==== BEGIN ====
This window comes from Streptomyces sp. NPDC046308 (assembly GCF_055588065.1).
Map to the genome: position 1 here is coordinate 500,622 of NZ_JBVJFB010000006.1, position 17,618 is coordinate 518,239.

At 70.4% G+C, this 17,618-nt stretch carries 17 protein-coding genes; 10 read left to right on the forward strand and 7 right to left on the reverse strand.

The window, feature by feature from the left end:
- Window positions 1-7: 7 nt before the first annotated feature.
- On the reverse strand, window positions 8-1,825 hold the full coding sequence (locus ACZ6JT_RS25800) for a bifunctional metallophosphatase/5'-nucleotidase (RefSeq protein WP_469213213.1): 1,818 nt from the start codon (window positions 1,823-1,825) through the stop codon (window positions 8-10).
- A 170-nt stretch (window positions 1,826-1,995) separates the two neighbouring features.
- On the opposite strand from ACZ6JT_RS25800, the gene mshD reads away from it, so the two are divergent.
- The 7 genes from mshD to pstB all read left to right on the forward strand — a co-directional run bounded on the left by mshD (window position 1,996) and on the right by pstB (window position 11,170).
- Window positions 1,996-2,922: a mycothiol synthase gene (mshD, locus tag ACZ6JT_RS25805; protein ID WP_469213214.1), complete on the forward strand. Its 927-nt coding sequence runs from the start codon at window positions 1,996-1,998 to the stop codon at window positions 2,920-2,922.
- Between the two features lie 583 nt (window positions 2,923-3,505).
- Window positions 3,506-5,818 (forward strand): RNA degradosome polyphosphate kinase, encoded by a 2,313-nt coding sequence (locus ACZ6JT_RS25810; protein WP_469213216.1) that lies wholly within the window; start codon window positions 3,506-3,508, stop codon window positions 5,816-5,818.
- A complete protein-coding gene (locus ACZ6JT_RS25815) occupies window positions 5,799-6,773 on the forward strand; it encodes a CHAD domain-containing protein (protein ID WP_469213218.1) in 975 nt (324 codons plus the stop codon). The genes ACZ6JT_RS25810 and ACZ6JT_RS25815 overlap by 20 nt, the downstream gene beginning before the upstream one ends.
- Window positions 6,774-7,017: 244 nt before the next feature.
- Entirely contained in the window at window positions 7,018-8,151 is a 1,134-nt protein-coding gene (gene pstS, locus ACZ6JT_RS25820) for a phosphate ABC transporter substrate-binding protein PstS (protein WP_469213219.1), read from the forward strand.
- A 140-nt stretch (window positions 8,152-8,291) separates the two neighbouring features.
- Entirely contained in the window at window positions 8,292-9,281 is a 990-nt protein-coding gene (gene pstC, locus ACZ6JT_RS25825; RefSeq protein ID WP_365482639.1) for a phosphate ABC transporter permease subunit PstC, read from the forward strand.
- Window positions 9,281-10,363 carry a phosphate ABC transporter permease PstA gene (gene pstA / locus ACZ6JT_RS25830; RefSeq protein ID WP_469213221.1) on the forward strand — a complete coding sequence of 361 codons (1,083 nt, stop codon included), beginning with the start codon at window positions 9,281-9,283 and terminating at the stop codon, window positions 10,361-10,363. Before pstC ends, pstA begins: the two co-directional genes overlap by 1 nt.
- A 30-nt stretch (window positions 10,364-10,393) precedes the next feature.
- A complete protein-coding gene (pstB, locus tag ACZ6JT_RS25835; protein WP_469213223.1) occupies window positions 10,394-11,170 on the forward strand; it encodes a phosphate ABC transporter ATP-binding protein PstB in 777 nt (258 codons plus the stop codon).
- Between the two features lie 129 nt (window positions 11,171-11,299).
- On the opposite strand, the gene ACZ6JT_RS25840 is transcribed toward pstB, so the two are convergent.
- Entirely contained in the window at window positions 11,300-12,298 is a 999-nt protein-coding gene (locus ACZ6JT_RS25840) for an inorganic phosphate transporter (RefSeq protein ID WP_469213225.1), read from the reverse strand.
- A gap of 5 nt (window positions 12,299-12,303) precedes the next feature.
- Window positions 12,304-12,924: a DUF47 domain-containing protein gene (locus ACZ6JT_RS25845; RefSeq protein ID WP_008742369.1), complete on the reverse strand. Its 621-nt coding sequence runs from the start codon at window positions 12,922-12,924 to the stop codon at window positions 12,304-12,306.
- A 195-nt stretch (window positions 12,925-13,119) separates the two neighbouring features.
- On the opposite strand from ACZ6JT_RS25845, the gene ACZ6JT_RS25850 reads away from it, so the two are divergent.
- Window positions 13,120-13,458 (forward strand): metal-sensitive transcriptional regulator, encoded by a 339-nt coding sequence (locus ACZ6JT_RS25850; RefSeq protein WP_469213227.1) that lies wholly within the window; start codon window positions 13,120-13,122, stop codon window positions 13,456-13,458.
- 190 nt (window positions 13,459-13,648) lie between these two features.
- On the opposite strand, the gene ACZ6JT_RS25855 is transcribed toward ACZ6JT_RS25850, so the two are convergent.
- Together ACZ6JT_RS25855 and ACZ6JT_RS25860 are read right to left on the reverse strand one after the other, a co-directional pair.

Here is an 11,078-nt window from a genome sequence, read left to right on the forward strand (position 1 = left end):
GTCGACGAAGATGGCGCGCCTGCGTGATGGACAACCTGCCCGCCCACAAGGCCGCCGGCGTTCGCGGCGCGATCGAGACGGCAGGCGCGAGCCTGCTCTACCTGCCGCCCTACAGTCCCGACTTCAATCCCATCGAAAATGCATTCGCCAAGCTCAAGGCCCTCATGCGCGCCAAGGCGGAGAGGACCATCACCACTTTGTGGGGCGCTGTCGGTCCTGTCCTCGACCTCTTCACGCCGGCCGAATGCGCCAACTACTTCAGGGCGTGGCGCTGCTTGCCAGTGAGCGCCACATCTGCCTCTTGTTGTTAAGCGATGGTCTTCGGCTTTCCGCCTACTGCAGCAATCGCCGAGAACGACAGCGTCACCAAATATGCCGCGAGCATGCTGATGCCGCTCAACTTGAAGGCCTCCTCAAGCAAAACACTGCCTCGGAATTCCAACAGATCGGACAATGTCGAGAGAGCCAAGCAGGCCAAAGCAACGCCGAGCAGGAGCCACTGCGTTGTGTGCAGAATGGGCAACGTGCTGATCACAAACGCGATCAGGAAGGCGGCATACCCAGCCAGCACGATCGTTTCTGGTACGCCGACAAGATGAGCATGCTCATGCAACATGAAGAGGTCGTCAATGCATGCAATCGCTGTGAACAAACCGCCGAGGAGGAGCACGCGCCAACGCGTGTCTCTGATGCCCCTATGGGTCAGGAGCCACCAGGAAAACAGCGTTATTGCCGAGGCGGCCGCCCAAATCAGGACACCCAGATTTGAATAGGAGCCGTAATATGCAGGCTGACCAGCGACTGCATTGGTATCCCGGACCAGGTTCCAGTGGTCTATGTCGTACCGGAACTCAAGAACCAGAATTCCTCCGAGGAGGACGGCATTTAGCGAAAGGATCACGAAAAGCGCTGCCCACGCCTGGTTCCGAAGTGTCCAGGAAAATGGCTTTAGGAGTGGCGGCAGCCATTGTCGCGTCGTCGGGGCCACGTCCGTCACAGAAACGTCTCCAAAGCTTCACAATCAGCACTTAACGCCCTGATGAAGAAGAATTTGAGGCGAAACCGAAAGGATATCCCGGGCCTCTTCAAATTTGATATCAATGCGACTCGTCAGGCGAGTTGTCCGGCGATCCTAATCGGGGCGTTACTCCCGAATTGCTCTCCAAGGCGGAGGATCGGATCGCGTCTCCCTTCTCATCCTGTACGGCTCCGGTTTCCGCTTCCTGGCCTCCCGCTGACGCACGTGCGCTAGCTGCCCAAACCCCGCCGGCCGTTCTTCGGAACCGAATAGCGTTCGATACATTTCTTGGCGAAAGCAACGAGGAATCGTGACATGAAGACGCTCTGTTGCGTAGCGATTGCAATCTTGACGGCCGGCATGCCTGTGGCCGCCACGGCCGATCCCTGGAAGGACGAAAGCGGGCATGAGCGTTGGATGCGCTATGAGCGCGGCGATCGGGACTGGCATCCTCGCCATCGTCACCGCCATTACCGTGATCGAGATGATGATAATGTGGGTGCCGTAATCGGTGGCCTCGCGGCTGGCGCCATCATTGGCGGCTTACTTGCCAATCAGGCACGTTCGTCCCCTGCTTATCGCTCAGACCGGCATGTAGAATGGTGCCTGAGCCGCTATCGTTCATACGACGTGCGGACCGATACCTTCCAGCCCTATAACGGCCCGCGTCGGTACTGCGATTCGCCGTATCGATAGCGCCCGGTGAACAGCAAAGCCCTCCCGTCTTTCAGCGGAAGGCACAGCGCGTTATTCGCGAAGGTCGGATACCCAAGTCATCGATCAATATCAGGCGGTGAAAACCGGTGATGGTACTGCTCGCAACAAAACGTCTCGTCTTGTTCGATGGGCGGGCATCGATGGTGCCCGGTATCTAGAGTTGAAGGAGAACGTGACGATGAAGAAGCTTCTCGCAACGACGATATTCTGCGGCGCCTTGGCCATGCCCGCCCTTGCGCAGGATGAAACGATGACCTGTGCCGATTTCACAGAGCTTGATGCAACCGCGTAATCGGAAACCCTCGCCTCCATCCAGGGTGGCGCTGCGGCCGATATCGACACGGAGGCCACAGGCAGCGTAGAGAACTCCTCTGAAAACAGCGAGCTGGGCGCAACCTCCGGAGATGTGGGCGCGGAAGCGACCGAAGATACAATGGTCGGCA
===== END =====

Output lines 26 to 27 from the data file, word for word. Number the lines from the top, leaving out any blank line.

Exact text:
- A 195-nt stretch (window positions 12,925-13,119) separates the two neighbouring features.
- On the opposite strand from ACZ6JT_RS25845, the gene ACZ6JT_RS25850 reads away from it, so the two are divergent.